It was a beautiful day. On my way out of the park, I came upon three jumping violinists enthusiastically enjoying their Celtic origins.

It was a perfect day to visit my home town, Invercargill.

Riverton Rocks!

I first came to Riverton on holiday when I was about four years old. We stayed at the camping ground at Riverton Rocks. I lost my sandals when the tide swept them away and had to walk back to the camp across a paddock of thistles.

In the last three days I have found pebbly and sandy beaches and more care for wildlife.

There are still thistles in the paddocks and I was delighted to find caterpillars on ragwort (which fascinated me as a child) and spider nurseries in gorse bushes.

The town has an excellent museum. Through a glass door you can observe conservators preserving historical artefacts. I didn’t know that there were so many pre-European Māori settlements on the offshore islands here. They had survival down to a fine art. Relations with the sealers, whalers and saw-millers were strained at times, but not always. Attempts to establish separate Māori and Pakeha schools failed because the children wanted to stay with their friends. The many intermarriages also made it hard to decide who should go to which school.

Street art adds interest to many otherwise unremarkable buildings.

There are many interesting old buildings and efforts to preserve some of them. There are also a lot of new beachfront homes for the people who live and holiday here. A man who writes a column for New Zealand Gardener magazine has established a food forest here. He and his wife have rescued and revived many heritage apple varieties. A local environment centre shares ideas and produce. It is a pleasant and vibrant community with a fascinating history.

Chickens are everywhere

My Great Southern Adventure is underway. An invitation to a wedding gave it impetus.

On the way, I visited a favourite shop: Annie’s Country Quilt Store.

Chickens dancing in the moonlight (most unlikely in reality) in the top right corner.

In my view, interesting shoes say a lot about how well matched people are.

Flowers and lacy sneakers

The table centrepieces had been carefully created by a friend.

And who is that sporting chicken tattoos?

At the art gallery I was attracted to this painting.

When I arrived at my next destination I was greeted by three chooks. Here is one of them.

There’s nothing like a chicken to make you feel right at home. And, today, two fresh eggs were delivered to my door.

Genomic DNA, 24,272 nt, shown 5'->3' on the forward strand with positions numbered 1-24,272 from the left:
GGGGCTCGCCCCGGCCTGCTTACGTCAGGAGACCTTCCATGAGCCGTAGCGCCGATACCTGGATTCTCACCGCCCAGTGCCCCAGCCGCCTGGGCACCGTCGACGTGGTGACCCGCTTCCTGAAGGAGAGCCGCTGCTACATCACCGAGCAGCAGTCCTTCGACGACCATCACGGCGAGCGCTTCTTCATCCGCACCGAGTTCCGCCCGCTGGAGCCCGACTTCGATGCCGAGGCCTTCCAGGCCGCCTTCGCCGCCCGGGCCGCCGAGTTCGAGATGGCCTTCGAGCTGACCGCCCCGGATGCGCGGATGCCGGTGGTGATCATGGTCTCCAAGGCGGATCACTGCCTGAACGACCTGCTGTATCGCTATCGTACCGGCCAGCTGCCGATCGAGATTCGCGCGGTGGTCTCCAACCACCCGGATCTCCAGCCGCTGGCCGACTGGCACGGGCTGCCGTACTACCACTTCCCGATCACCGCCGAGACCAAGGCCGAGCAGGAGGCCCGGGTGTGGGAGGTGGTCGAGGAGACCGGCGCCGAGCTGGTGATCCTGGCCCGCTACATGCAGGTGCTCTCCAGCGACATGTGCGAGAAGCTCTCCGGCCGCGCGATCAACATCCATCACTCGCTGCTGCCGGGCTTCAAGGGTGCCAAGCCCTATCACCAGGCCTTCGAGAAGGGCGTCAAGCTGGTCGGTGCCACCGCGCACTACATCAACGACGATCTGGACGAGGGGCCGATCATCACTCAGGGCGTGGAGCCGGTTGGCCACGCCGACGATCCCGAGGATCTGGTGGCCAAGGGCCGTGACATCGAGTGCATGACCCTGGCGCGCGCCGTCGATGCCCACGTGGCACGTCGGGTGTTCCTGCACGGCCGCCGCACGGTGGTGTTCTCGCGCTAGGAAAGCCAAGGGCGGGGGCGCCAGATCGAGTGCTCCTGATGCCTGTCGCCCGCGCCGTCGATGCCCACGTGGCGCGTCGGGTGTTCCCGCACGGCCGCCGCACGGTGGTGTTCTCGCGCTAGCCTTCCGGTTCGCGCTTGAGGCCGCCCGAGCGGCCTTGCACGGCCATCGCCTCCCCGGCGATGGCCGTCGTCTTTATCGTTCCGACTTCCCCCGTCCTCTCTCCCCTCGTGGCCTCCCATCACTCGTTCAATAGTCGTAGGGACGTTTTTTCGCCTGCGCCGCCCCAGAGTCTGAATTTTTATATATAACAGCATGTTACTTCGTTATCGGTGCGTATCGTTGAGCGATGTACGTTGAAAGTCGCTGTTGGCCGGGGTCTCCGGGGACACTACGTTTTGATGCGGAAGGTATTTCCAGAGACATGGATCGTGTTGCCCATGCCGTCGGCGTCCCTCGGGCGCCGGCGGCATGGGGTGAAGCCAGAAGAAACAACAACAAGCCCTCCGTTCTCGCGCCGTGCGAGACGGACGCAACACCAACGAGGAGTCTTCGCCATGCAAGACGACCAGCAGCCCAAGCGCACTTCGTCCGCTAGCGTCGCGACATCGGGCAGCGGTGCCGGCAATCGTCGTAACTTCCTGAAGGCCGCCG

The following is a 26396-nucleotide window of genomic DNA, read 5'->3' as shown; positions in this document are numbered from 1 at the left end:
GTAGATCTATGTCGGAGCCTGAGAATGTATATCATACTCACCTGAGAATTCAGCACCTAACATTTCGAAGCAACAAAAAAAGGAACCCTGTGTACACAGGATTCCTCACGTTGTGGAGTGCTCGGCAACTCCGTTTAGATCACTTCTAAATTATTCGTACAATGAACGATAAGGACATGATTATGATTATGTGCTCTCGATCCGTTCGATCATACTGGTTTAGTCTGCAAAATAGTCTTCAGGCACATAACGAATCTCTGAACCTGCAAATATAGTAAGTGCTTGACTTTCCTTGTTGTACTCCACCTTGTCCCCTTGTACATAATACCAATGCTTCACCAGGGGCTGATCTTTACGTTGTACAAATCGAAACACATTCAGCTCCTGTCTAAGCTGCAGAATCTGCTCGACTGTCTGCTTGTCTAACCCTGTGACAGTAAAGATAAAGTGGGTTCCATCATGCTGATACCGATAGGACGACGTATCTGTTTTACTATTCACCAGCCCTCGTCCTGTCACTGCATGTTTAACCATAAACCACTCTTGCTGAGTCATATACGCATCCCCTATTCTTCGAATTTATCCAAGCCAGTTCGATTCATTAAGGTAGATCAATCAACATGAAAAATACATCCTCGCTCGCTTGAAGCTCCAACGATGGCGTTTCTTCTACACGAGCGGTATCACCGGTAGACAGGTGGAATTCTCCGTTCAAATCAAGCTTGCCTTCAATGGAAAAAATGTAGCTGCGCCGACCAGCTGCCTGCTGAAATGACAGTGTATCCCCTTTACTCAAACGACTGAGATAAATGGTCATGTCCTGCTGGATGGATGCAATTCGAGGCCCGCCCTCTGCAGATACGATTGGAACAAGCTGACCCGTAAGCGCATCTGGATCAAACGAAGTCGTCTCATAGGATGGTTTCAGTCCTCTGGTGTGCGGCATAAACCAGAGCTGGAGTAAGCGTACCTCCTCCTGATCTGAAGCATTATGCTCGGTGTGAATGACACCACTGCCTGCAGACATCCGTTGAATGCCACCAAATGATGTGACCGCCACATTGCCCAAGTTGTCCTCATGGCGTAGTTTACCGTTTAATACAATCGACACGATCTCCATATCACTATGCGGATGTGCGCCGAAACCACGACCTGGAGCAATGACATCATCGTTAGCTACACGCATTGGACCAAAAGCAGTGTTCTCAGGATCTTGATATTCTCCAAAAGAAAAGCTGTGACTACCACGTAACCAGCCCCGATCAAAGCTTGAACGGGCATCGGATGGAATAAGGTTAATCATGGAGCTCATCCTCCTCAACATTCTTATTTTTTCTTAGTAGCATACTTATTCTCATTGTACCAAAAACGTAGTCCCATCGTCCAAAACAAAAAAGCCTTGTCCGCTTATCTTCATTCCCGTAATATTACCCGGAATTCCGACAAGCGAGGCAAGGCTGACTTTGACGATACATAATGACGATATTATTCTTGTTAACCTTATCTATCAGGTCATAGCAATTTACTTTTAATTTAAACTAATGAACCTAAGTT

Adorable Dora

It is sad to farewell lovely Dora today.

Named for Dora the Explorer, she was the curious, sociable one who would sit next to you or peer through the window from the back of an outdoor chair.

She is the only chook I have ever taken to the vet. In November I saw she had observable symptoms of ill-health which an internet search seemed to show could be cured with antibiotics. I found a local vet who was knowledgeable about poultry. Dora was given an injection and antibiotic pills – which she would eat ground up in lasagne!

Recently, however, her symptoms returned and then she became lethargic and uncoordinated, but was still eating and drinking. Her comb became pale and floppy. I had no idea how old this rescued chicken was, but she had long since stopped laying eggs. These brown shavers are bred to lay eggs constantly and die an early death, worn out by the effort.

I bathed her rear end on Monday, when I feared she might get fly-strike due to some scouring. Then I settled her in a “chicken hospital” for a couple of days (carrying her to her house each night) after powdering her feathers with diatomaceous earth powder to keep insects away.

Yesterday was cooler, and I left her in her house. By the end of the day she had passed away.

Now she rests next to Betty (the first Betty, not the current one). They each have their own rock.

Dora’s rock is on the left

I wondered if Popcorn would miss her mate, but she seems unconcerned, still bossing the others around – although Betty No 2 gives her a run for her money. Animals are far more accepting of life’s inevitabilities than we are.

Here are some happy memories:

Berry time of year

The blackcurrants have been ripening over the last few weeks. Now they are ready to pick. Blackcurrants may be an acquired taste for some as they are quite tart. Blueberries are much sweeter and I’ve harvested two large bowls from one bush.

We had our first lot in a shortcake, and I added blueberries for interest.

Before the top layer of pastry was put on.